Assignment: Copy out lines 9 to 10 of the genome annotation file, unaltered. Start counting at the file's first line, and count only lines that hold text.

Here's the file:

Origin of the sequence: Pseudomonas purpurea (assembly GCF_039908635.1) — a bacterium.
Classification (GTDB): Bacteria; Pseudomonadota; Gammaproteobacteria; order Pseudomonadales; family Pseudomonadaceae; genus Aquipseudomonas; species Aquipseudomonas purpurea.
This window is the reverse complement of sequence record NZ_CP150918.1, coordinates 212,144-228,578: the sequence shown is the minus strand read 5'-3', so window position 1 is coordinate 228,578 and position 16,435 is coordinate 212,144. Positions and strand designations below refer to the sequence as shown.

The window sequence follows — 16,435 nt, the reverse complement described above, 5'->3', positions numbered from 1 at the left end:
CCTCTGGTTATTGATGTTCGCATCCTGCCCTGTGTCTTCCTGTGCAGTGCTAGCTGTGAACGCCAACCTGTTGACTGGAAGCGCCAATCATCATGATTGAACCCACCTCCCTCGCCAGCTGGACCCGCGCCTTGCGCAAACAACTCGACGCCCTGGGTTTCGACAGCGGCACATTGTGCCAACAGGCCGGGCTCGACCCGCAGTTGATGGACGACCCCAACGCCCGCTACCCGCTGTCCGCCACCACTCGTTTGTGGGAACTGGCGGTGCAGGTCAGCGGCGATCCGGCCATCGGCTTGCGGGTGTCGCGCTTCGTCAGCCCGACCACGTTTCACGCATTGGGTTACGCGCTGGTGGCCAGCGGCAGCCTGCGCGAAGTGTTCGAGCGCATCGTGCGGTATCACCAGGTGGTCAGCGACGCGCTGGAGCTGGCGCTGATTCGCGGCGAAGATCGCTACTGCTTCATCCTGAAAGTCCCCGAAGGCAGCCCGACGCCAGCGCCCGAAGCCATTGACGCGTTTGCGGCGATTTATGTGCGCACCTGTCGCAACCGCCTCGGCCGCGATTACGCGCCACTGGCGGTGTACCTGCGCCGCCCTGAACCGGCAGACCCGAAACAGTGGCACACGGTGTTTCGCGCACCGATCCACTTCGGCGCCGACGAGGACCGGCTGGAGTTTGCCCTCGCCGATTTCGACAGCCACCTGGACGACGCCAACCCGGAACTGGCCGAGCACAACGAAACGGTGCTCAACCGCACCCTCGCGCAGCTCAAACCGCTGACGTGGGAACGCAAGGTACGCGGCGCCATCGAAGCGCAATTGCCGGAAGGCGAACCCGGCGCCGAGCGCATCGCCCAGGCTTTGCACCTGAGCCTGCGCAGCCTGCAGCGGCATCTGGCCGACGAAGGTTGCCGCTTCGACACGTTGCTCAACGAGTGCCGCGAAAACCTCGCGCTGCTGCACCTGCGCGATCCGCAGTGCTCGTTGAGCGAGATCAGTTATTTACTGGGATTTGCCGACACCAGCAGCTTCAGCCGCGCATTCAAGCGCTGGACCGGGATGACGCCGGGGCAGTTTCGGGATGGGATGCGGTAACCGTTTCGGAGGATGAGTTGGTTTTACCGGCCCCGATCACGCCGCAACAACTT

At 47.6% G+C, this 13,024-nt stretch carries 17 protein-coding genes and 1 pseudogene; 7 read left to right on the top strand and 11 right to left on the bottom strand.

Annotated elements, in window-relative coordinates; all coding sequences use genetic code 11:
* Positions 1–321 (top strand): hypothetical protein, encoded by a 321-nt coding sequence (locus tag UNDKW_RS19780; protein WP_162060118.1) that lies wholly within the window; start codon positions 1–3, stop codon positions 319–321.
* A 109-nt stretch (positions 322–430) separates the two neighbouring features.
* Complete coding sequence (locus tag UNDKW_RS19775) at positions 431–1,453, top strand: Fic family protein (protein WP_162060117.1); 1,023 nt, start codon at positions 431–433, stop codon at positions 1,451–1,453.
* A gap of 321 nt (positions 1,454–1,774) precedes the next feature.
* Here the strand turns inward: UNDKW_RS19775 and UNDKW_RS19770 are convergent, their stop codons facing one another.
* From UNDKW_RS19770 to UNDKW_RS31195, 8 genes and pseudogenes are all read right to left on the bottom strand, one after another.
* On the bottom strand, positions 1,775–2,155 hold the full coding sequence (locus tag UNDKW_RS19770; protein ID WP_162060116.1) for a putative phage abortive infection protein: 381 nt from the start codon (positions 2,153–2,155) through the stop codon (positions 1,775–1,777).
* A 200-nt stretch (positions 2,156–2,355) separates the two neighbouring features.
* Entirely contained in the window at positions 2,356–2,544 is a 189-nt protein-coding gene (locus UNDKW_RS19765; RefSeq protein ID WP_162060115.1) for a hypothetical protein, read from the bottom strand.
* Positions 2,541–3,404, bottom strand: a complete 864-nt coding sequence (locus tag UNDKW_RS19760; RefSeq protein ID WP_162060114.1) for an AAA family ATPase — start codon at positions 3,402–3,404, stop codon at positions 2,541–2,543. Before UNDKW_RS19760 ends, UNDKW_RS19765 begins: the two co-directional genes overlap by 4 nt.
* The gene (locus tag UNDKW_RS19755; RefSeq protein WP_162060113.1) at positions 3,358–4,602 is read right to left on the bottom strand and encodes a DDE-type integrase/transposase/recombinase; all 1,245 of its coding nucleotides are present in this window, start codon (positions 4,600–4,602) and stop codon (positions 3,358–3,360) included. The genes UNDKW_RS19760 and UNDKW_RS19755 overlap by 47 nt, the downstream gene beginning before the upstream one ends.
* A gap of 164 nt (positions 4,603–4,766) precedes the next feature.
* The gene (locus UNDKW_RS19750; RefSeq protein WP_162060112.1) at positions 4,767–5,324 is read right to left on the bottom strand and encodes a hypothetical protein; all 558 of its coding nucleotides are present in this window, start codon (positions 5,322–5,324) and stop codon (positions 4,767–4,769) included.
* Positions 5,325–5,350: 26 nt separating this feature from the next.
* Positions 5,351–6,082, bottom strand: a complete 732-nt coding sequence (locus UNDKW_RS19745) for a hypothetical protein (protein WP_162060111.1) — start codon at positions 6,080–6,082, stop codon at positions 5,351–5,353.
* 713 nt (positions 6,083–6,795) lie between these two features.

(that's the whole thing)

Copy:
* A 109-nt stretch (positions 322–430) separates the two neighbouring features.
* Complete coding sequence (locus tag UNDKW_RS19775) at positions 431–1,453, top strand: Fic family protein (protein WP_162060117.1); 1,023 nt, start codon at positions 431–433, stop codon at positions 1,451–1,453.